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From the Archives: UVA political scientist analyzes 2012 election, looks toward 2016 GOP nominee

Publisher's note: This article was originally published on on March 19, 2014. The publishing platform was discontinued July 1, 2016, and its web site was scheduled to go dark on or about July 10, 2016.  I am republishing this piece in an effort to preserve it and all my other contributions to since April 6, 2010. It is reposted here without most of the internal links that were in the original.

UVA political scientist analyzes 2012 election, looks toward 2016 GOP nominee

James Ceaser teaches politics at the University of Virginia in Charlottesville and is co-author (with Andrew Busch and John J. Pitney, Jr.) of the recent book, After Hope and Change: The 2012 Elections and American Politics.

Ceaser spoke about After Hope and Change at the 2014 Virginia Festival of the Book on March 19, participating in a panel discussion on “The United States in the World” with political scientist Stephen Farnsworth, historian Robert Rakove, and former ambassador Francis Rooney. The panel was moderated by Bob Gibson, a former political reporter with The Daily Progress.

After the panel, Professor Ceaser answered questions from the Charlottesville Libertarian Examiner about lessons learned in the 2012 presidential campaign, the outlook for factional divisions in the Republican Party, and who the GOP presidential nominee might be in 2016.

'A different era'
In summing up his book, he explained that “After Hope and Change makes a comparison between the 2008 election, where 'hope and change' was the theme, where enthusiasm and uplift accompanied Obama's election, and 2012, which was kind of a letdown, [with] no inspiring theme [and] little enthusiasm.”

Those differences, he said, were recognized “by the Obama people themselves. They were contentious to win but” they knew that the electorate "had moved into a different era.”

The defining figure “was no longer the Obama of 2008,” Ceaser explained. “It was Obama elected in 2012 as a politician, not a cultural or moral leader of the whole world.”

One of the lessons learned from the 2012 election is that “the Democratic Party, as a base, has a slight advantage over the Republican Party,” he said. “I think that was confirmed. The Republicans went in thinking this was an election they could and should win, and they lost it.”

Ceaser cautioned, however, that there is “still enough of a swing group in the American population that any election can swing to either party, given how people process the events under which they live. We may be seeing in 2014 a swing back to the Republicans. Who knows what will happen in 2016?”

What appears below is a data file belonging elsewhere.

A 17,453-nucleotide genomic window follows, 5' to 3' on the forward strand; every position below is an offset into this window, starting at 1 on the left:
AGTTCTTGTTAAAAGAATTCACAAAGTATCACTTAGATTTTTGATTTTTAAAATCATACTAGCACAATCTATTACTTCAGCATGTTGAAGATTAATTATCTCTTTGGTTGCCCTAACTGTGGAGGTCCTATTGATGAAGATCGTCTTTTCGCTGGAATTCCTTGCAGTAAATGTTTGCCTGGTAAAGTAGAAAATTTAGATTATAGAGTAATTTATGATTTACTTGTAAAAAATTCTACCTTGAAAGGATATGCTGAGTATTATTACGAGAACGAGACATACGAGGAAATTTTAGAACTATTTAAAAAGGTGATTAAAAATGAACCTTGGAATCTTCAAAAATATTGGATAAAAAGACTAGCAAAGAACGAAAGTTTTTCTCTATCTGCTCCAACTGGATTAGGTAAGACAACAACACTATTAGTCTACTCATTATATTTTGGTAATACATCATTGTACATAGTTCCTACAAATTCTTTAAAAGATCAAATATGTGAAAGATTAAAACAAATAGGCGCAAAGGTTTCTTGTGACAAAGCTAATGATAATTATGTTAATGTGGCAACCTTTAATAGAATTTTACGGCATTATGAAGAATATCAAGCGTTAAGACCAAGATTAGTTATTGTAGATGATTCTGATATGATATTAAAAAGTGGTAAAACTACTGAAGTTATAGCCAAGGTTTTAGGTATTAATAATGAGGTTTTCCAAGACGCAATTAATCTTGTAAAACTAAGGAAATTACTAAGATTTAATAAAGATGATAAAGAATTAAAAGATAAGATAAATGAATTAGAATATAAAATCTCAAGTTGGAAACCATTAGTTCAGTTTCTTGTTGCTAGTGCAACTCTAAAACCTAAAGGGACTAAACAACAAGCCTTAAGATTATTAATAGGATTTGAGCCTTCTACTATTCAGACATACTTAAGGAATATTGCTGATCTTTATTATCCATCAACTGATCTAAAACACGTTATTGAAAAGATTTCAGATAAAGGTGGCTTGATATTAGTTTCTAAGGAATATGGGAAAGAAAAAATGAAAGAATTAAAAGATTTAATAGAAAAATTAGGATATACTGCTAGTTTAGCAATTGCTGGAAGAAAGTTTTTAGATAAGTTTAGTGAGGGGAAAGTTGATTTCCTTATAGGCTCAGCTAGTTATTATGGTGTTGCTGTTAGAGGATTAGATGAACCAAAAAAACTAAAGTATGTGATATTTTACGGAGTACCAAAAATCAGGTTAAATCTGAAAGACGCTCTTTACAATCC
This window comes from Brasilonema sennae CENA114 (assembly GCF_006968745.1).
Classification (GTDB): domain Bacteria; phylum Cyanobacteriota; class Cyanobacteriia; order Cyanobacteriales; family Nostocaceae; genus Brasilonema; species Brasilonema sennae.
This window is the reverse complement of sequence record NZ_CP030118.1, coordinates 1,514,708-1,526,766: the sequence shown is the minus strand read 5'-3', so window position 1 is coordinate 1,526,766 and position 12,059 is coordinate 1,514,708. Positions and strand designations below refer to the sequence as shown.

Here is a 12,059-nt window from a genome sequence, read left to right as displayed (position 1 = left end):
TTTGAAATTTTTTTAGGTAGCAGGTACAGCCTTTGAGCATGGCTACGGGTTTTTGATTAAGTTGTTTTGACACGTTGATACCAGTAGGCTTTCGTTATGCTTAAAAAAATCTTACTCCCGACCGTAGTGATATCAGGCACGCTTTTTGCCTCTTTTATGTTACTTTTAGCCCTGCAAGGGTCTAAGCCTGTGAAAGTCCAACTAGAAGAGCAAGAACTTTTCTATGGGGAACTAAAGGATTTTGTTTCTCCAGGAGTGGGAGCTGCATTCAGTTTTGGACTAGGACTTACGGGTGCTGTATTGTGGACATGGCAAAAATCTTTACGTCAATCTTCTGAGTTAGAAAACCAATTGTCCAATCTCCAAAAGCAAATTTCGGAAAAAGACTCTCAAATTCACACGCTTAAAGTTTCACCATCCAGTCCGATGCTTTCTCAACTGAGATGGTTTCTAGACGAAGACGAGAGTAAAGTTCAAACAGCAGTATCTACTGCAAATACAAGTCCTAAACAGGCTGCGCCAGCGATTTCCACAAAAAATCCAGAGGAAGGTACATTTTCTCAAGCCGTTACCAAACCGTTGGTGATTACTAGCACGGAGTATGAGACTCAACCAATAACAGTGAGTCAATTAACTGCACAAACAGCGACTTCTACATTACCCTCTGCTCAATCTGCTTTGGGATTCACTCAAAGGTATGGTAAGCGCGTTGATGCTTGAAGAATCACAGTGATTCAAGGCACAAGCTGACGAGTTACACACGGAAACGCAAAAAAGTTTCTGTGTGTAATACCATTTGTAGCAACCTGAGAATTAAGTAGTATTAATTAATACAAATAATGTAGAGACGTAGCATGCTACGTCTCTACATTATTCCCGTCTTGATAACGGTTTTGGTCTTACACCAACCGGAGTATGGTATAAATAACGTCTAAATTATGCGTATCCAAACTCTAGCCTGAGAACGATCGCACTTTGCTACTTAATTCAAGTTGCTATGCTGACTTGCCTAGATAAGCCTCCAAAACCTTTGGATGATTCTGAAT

What 2012 teaches us, he noted, is that the Democratic base has a slight advantage over the GOP but “enough people who still swing to make every election a struggle, the outcome of which is unknown.”

Divided Republicans
Factional differences between libertarians and social conservatives have been “part of the Republican Party for a long time,” Ceaser pointed out. “It all goes under the label of conservative, but you pick up the hood and you see that conservatism means different things to different people – hence conflict.”

This has historically “been the way things are,” he said, “but basically the Republicans have been able to come together sufficiently because of their opposition to the Democratic project to hang together, more or less.”

He warned, however, that people should not “expect the Republican party to be holding hands as various pieces are opposed on many issues.”

He pointed out that “perhaps the greatest division within the Republican party has been on foreign affairs,” and that it is significant that “the libertarian position [is] closer to a sort of softer isolationism than the rest of the party.”

GOP's 2016 nominee
Within this context, Ceaser has some general predictions about what to expect during the 2016 GOP presidential nomination contest.

“The libertarian candidate will do well, that is, maybe even have a plurality over a spread field but in the end will not have enough support to achieve the nomination, he said.

Ceaser said the 2016 candidate will not be someone who “will be very surprising,” but rather will be someone like Wisconsin Governor Scott Walker, New Jersey Governor Chris Christie, former Florida Governor Jeb Bush, or Florida Senator Marco Rubio.

The nominee, he predicted, will be “someone who has some elements of respect for libertarians but is not himself libertarian.”

What about Rand Paul?
If Kentucky Senator Rand Paul is a candidate, he added, “he'll do quite well.”

Expressing some admiration for Paul's political skills, Ceaser offered that “it's one of the more amazing stories of American politics: This young senator from Kentucky, whose father was regarded in many ways as an extremist, [yet] Rand Paul has been able to take this movement and make it into something a lot larger in a very short period of time and acquire status as a significant player in the Republican party.”

Rand Paul, he concluded, is a “potential very strong candidate, even though I don't think he'll be over the top in 2016.”

The complete audio version of this interview will soon be available as a podcast on Bearing Drift radio, “The Score.”


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